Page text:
Commissioner Charles Hines seconded the motion, which won approval from all the board members except Detert.
The county would pay $1,400,000 for 162 Beach Road and $1,450,000 for 168 Beach Road.
Detert made the first motion, which called for the board to inform the owners that the county was not interested in moving forward with the acquisitions. That died for lack of a second.
Moran later made a motion calling for the board to split the difference between county staff’s March offer and the owners’ April counter offer. That would give the Allens $1,550,000, he said, while the trust would receive $1,625,000.
It died for lack of a second, too.
During the discussion, Hines, especially, focused on the fact that Sarasota County Property Appraiser Office records show that the Allens paid $5.4 million for the parcels at 162 and 168 Beach Road in May 2009, but the land never has been valued close to that amount.
“It does not make sense,” Hines added, noting that the highest value the Property Appraiser’s Office ever gave the 162 Beach Road land was $1,215,100 in 2014. In fact, Hines pointed out, the 2017 value of the parcel is $137,500.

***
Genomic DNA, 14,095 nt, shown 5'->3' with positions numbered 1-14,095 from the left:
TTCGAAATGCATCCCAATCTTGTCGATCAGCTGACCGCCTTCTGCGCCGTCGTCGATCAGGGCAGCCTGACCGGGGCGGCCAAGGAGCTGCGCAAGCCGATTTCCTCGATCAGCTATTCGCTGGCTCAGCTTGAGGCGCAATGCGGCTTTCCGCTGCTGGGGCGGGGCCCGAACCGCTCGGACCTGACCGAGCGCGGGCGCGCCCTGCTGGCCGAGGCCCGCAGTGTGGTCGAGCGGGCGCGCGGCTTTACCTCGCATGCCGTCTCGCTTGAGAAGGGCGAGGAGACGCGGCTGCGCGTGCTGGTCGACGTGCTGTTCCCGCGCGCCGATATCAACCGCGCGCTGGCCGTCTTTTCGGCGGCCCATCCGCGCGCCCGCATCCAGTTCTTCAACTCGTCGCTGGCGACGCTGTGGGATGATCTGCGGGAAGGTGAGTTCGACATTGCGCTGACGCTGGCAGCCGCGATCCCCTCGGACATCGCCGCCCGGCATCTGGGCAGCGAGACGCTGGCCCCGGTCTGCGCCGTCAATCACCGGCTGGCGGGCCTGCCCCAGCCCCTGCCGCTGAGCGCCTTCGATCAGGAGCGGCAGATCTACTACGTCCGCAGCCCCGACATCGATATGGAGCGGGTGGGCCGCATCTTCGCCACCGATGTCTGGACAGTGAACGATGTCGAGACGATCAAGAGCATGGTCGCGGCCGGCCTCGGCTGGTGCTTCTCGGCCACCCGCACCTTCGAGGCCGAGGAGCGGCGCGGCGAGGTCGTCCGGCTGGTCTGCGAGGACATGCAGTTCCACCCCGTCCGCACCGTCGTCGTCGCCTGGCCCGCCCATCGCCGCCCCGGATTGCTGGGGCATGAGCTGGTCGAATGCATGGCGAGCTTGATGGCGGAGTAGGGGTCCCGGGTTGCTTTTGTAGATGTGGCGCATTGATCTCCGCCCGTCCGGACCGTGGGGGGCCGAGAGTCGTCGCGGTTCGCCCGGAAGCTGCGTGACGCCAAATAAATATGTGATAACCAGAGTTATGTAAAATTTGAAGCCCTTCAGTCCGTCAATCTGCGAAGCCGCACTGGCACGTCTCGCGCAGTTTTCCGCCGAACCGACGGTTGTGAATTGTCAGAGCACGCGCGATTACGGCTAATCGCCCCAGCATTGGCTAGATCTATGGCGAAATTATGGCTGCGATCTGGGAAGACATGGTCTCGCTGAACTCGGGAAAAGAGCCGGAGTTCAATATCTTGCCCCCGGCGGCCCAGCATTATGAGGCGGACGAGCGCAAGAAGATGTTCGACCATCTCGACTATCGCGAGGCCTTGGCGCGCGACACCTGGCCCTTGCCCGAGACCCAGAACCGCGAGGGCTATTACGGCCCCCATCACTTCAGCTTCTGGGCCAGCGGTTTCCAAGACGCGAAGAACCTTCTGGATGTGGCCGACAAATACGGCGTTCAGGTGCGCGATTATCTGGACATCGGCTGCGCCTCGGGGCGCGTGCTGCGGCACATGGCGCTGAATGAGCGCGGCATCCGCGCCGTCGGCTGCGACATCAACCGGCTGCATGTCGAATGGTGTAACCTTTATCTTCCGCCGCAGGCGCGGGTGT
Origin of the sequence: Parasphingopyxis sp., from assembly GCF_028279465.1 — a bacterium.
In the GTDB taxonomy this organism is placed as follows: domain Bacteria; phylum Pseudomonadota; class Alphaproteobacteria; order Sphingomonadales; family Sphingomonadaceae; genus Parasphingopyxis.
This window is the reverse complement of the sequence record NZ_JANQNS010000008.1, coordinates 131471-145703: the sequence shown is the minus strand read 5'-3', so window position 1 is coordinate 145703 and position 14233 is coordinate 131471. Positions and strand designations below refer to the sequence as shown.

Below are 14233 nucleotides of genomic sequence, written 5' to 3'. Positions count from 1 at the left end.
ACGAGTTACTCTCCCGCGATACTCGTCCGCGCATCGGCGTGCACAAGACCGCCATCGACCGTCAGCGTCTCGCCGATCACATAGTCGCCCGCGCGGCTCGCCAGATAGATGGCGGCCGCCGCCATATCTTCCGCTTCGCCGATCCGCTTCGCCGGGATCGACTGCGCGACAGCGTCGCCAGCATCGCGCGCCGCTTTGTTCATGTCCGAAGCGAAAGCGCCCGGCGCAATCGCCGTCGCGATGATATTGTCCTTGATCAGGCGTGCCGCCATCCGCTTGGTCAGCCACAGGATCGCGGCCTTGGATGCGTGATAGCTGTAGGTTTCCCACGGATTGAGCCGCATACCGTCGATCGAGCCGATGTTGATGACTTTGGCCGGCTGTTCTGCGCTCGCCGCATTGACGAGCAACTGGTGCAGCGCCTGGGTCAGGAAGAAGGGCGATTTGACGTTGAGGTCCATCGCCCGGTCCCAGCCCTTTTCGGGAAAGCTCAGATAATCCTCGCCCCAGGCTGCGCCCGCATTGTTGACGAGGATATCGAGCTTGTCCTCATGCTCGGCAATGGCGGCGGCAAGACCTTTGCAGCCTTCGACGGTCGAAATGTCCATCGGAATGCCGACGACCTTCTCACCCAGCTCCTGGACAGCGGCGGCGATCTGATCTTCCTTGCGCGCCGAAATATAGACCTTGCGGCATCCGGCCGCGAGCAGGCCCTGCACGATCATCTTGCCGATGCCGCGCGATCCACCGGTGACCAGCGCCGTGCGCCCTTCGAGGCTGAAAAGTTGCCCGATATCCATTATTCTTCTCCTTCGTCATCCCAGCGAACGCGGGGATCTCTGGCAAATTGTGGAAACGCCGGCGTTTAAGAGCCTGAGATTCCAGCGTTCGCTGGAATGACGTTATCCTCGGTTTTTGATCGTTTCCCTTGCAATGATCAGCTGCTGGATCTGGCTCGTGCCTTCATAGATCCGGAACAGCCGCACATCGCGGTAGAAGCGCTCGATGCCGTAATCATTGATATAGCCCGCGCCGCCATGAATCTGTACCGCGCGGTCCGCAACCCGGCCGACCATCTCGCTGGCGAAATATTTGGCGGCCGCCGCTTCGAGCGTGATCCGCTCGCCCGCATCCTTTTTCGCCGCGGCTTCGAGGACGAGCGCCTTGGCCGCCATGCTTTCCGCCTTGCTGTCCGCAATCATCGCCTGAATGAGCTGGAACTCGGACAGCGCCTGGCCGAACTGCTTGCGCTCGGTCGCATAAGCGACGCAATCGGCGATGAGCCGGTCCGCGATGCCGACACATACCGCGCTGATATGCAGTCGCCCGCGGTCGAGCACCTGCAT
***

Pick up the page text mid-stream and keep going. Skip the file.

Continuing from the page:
The current value of the land at 168 Beach Road, according to the Sarasota County Property Appraiser’s Office, is $140,500.
Yet, the $5.4-million figure “is still being used today against us, to say, ‘You guys are getting a good deal,’” Hines continued. “I would like to buy these two properties, but not at this [price] and not with these stipulations.”
William Merrill III of the Icard Merrill firm in Sarasota, who represents the Allens, explained that after the commission denied the Allens’ last petition for a Coastal Setback Variance to build a house on the 162 Beach Road parcel — in October 2015 — the Allens were able to get the taxable value of the property lowered.
Addressing Merrill, who also was speaking for Wendy Cooper’s attorney, Hines said that the county’s offer is “cash in the bank.” If the Allens and Cooper do not want to accept that, Hines added, they can file suit against the county over the economic value of the land, and “let the lawyers fight that out.”